As soon as I arrived, Sophie, the new Project Manager, had organised meetings with the national team managers. Arthur detailed for me the impressive set-up of social mobilisation and training with the implication of nine historical partners of Handicap International when the decision not to leave the country was taken. Later, I would have the chance to visit one of the partners in the company of Amanda, Inclusion Coordinator present during the whole Ebola crisis. In total, 240 community based volunteers, amongst which 40 handicapped persons, will have ensured a systematic screening of the neighbourhoods within our zone of intervention. I am struck by the amplitude of the project, the territorial coverage, the controls installed, the correct use of the declaration forms in spite of a high illiteracy rate, but also the alert mechanism to identify dangerous behaviour such as traditional burials…The organisation of testimony by survivors also played an essential role, without omitting the remarkable type of prevention involving 1000 Freetown prostitutes, a high risk population for itself and the whole community.
Fred then presents me the Inclusive Education projects. The Ebola crisis having put on stand-by all usual activities, the link with our partners and their beneficiaries was nonetheless maintained, usefully put to profit for the diffusion of prevention messages and then, courses were set up thanks to local radios. Later on, Handicap International will get involved in the “Back to School” campaign, which was at its peak at the time of my visit, so as to contribute to the fight against superstitions concerning Ebola and work to rebuild confidence in the security of schools. Maud and Chanele, her replacement, lastly presented to me the “Protection” project, within a consortium covering 8 districts, with three objectives: the mapping of services and the training of actors; the identification and individual follow-up of vulnerable people; support for the essential protections services that would request it.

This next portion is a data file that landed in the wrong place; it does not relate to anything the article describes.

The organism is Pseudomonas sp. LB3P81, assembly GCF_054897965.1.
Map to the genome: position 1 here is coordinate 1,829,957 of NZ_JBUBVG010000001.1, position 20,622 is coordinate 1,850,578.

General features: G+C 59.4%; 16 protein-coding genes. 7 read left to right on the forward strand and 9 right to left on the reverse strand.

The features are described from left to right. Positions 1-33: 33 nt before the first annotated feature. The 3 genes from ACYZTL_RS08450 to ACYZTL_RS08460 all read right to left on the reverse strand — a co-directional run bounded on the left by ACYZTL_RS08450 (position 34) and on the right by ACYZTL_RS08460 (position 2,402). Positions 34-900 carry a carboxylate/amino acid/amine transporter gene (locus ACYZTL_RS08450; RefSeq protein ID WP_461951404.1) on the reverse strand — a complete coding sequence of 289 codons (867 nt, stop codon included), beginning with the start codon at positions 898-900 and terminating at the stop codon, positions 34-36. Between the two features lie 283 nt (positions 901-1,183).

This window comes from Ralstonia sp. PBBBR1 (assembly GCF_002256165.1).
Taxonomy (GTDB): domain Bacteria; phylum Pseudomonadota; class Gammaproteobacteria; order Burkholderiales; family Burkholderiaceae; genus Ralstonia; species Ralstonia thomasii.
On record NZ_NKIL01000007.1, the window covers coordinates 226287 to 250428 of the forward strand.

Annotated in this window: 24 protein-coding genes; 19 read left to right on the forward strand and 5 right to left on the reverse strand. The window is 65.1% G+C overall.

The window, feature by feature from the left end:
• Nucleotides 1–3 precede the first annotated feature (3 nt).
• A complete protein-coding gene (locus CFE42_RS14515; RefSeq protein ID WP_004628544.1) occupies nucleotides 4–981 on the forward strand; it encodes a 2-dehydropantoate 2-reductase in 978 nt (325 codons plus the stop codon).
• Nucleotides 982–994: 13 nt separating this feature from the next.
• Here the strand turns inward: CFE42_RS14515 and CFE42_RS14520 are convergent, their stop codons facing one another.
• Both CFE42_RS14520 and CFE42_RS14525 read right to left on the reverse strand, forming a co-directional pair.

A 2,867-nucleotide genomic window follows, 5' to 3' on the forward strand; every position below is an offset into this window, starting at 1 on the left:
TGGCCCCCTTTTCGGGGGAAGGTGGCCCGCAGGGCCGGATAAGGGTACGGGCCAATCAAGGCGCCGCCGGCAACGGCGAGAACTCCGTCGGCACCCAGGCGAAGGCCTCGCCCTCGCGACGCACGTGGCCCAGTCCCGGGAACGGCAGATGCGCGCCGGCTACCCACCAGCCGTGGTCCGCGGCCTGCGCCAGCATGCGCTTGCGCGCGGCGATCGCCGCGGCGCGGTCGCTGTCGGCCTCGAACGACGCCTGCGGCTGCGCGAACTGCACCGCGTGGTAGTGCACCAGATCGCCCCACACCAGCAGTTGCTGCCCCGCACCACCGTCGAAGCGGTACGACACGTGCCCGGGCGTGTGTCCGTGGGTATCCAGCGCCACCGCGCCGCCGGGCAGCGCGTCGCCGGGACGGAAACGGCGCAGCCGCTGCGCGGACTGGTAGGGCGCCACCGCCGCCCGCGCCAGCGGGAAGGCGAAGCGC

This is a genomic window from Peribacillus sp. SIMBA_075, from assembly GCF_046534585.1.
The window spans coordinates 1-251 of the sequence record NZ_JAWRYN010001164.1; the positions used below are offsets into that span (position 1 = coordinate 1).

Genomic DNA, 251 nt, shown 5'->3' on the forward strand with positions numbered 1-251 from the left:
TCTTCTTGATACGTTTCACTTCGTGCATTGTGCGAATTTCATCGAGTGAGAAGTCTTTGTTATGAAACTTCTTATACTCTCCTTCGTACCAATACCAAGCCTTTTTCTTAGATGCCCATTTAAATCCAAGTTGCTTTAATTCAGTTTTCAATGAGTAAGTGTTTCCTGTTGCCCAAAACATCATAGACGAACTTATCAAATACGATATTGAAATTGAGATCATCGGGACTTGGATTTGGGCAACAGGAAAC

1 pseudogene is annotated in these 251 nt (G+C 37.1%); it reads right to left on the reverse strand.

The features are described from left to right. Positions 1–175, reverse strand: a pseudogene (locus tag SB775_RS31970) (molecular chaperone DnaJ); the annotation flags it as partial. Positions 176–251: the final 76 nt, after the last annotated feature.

The next day, departure for Hastings, approximately one hour’s drive from Freetown, where the Ambulance and Decontamination platform was established. Guided visit by Pauline of all the components and meeting with the different teams. That morning activity is moderate, a level become customary with the slow-down of the epidemic over the last weeks. Everything seems to breathe well mastered rigour and routine, with a smooth operating mode. During the entire visit Gaëlle focuses on an attentive observation of the respect of procedures. The more I go ahead in the discovery of the complexity of protocols, the training stakes and those concerning control of their rigorous respect, the more I tell myself that one had to be solid and courageous to believe, in the crisis and run for it context in which the decisions were taken, that we would be able to set up such a system!
Like other visitors before me, I submit willingly to the ritual of getting dressed with the protection equipment used by the intervention teams… but I must interrupt the exercise before the end. Heat? Lack of water? Hunger? Claustrophobia? A little bit of all this, no doubt… With the suit, the tightly adjusted mask and the hood, I all of a sudden have the anguished feeling of not being able to breathe any more… So why continue?… My respect for the trial endured by all users of this equipment, several times a day and under much more stressful conditions, was all the more greater!